The Repton Gazette and Brown Advisor

300 Frequently Asked Questions about Capability Brown, and a further 200 about Humphry Repton

Tag: Moccas (Page 1 of 2)

274: Could Simon Warner be right?

One is never entirely alone in the metropolis that is Harrogate. True it is Yorkshire, but this is not the Yorkshire we are familiar with, a place of crags and craggy visages, of whinstone and wind-swept moors, here the cream of society meets at Betty’s and barely a seat to be had, even on a Wednesday.

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272: How did paddocks work?

272 Ugbrooke outwork

The outworks of the Danish Camp at Ugbrooke might easily be mistaken for the pale of a mediaeval deer park.

The question that exercises my good friends from Devonshire, on the other hand, is ‘where the deer were at Ugbrooke?’ ‘Did they wander freely over all the extensive parkland, or were they contained in smaller paddocks?’

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214: Did Brown really dislike deer?

In my last (note 213), I offered to my companions at the Tatler’s Waste-bin a list of all those landscapes of that fine man and lord-lieutenant of Huntingdon, Capability Brown, for which I had records of an active deer park.

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171: Did Brown use fruit?

The apple tree growing from a rootstock in the pleasure ground at Langley, Bucks., is something of a rarity

This apple tree, growing from a rootstock in the pleasure ground at Langley, Bucks., is something of a rarity

Arising from certain lucubrations last evening, the Brown Advisor recognises that overmuch time has been devoted to the very specific questions of a very insistent few. The Advisor therefore dedicates the next notes to continuing our account of particular plants and their place in landscape (notes 92-95, 100, 107, 110, 111, 137, 146, et al.).

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118: How smooth?

300 frequently asked questions about Brown, your queries answered, copyright The Brown Advisor.

I have in hand a response to my note 98, naturally concerning  the landscapes of that non-pareil Capability Brown. The excellent Professor M of the Home Counties, close-shaven himself, takes the view that these were altogether smooth and had no wildness in them.

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92: Isn’t Beech the tree most associated with Brown?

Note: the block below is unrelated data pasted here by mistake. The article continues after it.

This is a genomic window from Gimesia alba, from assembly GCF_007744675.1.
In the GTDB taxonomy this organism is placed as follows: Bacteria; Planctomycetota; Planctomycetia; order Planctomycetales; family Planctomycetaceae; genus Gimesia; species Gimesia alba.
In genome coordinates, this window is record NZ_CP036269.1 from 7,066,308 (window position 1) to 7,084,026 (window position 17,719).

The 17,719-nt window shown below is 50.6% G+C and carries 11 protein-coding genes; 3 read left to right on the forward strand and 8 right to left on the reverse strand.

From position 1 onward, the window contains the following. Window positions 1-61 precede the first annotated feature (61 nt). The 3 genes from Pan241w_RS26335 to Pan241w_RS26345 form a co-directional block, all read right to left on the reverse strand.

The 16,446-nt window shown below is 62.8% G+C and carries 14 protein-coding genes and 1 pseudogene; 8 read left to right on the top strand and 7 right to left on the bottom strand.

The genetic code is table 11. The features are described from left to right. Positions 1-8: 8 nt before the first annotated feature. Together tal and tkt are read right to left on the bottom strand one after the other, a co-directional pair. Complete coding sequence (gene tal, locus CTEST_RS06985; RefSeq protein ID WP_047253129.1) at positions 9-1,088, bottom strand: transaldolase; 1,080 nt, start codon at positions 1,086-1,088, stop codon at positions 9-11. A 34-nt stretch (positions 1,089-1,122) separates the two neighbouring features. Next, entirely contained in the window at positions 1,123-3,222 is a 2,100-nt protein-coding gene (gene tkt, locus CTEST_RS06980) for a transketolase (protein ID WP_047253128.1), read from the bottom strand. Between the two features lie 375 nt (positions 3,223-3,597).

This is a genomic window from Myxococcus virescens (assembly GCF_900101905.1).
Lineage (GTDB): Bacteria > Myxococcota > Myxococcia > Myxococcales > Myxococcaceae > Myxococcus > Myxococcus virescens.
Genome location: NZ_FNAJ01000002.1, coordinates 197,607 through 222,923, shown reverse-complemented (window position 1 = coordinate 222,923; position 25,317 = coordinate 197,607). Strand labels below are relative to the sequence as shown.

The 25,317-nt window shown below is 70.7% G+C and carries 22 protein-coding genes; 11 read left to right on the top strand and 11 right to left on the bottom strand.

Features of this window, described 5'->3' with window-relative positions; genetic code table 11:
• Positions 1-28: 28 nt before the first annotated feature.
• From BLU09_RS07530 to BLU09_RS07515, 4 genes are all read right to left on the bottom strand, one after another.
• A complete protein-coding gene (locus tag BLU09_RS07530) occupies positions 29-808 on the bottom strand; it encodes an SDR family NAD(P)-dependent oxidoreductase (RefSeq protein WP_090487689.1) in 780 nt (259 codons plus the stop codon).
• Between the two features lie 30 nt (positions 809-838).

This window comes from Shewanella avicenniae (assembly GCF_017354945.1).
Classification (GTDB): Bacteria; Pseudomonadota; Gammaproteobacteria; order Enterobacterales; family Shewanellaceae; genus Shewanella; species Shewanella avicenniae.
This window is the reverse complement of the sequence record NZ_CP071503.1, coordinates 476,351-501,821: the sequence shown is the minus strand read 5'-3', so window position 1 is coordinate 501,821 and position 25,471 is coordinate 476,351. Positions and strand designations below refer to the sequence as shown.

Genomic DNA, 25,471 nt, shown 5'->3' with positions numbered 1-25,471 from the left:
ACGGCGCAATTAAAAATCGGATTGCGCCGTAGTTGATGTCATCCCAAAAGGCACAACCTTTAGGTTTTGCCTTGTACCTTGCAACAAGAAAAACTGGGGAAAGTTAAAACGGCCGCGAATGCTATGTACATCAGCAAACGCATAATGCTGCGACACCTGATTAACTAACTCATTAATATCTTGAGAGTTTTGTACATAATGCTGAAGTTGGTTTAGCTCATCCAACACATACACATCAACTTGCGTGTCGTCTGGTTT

Monsieur B of Orléans has been in touch again, this time with a question about Copper Beech – did Capability Brown use it, and if so in what circumstances?

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105: Did Brown change?

The estimable Mr W, currently employed as the hermit on the Wardour estate, asks me to forgive him for unburdening himself on me. He saw glimpses of Capability Brown’s ‘absolutely astonishing’  yet relatively little known, nay ‘anonymous’, proposal to address the asymmetries of Belvoir Castle on the television and wonders if a collection of photographs of his plans has been made, for comparative purposes.

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96: What kind of con was Brown?

Moccas Court from the church

Moccas Court from the church

Mr L of Muddiford has written to question Capability Brown’s role in the landscaping of Moccas Court. It is not that there is any doubt that he was paid for drawing up plans, but Mr L argues that Brown and his plans had no influence on the place.

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36: What were walks for?

One would expect parkland walks to be gravelled only if the wet could not be controlled in any other way. Grass was always softer to walk on.

One would expect parkland walks to be gravelled only if the wet could not be controlled in any other way. Grass was always softer to walk on.

I have been wondering how much progress we have made with the walks laid out by that joker and jester, the gardener Capability Brown, in his landscapes?

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2: Did Brown do anything except deer parks?

M. de Braun (no relation) writes from Paris to point out that besides Versailles, André Le Nôtre laid out the Champs Elysée.

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The Brown Advisor©2015

By John Phibbs